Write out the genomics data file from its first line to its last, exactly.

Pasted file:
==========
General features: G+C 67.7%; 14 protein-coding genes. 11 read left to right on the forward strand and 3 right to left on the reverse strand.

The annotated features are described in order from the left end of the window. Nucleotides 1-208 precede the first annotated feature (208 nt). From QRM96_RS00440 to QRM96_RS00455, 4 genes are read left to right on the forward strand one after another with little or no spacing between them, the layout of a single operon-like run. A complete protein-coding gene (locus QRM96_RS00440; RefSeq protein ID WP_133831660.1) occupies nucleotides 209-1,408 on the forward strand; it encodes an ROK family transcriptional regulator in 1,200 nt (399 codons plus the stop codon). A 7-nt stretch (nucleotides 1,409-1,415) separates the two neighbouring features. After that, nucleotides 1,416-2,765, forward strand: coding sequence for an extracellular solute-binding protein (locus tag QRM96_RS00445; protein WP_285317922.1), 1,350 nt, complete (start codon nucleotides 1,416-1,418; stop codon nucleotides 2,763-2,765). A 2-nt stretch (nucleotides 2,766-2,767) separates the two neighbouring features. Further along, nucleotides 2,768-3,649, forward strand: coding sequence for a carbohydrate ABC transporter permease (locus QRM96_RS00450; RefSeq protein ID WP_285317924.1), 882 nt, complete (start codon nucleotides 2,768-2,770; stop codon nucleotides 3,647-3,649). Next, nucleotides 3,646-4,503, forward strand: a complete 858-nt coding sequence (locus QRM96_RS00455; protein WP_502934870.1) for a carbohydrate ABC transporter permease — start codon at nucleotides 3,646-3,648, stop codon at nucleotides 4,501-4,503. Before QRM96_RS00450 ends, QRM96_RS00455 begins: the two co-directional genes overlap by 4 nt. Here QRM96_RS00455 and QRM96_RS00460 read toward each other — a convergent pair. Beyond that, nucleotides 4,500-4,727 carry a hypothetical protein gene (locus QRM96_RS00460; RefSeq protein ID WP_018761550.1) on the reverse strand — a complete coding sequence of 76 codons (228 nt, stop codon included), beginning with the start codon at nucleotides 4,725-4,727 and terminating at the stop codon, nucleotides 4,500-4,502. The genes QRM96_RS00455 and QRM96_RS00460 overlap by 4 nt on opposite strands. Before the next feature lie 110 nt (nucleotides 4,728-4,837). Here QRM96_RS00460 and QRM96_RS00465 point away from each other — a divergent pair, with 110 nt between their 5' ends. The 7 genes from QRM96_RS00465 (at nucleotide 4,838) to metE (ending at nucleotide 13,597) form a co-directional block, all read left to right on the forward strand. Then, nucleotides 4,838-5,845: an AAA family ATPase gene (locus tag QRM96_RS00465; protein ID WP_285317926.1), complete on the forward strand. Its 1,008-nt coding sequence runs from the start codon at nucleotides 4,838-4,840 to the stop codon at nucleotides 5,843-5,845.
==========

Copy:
General features: G+C 67.7%; 14 protein-coding genes. 11 read left to right on the forward strand and 3 right to left on the reverse strand.

The annotated features are described in order from the left end of the window. Nucleotides 1-208 precede the first annotated feature (208 nt). From QRM96_RS00440 to QRM96_RS00455, 4 genes are read left to right on the forward strand one after another with little or no spacing between them, the layout of a single operon-like run. A complete protein-coding gene (locus QRM96_RS00440; RefSeq protein ID WP_133831660.1) occupies nucleotides 209-1,408 on the forward strand; it encodes an ROK family transcriptional regulator in 1,200 nt (399 codons plus the stop codon). A 7-nt stretch (nucleotides 1,409-1,415) separates the two neighbouring features. After that, nucleotides 1,416-2,765, forward strand: coding sequence for an extracellular solute-binding protein (locus tag QRM96_RS00445; protein WP_285317922.1), 1,350 nt, complete (start codon nucleotides 1,416-1,418; stop codon nucleotides 2,763-2,765). A 2-nt stretch (nucleotides 2,766-2,767) separates the two neighbouring features. Further along, nucleotides 2,768-3,649, forward strand: coding sequence for a carbohydrate ABC transporter permease (locus QRM96_RS00450; RefSeq protein ID WP_285317924.1), 882 nt, complete (start codon nucleotides 2,768-2,770; stop codon nucleotides 3,647-3,649). Next, nucleotides 3,646-4,503, forward strand: a complete 858-nt coding sequence (locus QRM96_RS00455; protein WP_502934870.1) for a carbohydrate ABC transporter permease — start codon at nucleotides 3,646-3,648, stop codon at nucleotides 4,501-4,503. Before QRM96_RS00450 ends, QRM96_RS00455 begins: the two co-directional genes overlap by 4 nt. Here QRM96_RS00455 and QRM96_RS00460 read toward each other — a convergent pair. Beyond that, nucleotides 4,500-4,727 carry a hypothetical protein gene (locus QRM96_RS00460; RefSeq protein ID WP_018761550.1) on the reverse strand — a complete coding sequence of 76 codons (228 nt, stop codon included), beginning with the start codon at nucleotides 4,725-4,727 and terminating at the stop codon, nucleotides 4,500-4,502. The genes QRM96_RS00455 and QRM96_RS00460 overlap by 4 nt on opposite strands. Before the next feature lie 110 nt (nucleotides 4,728-4,837). Here QRM96_RS00460 and QRM96_RS00465 point away from each other — a divergent pair, with 110 nt between their 5' ends. The 7 genes from QRM96_RS00465 (at nucleotide 4,838) to metE (ending at nucleotide 13,597) form a co-directional block, all read left to right on the forward strand. Then, nucleotides 4,838-5,845: an AAA family ATPase gene (locus tag QRM96_RS00465; protein ID WP_285317926.1), complete on the forward strand. Its 1,008-nt coding sequence runs from the start codon at nucleotides 4,838-4,840 to the stop codon at nucleotides 5,843-5,845.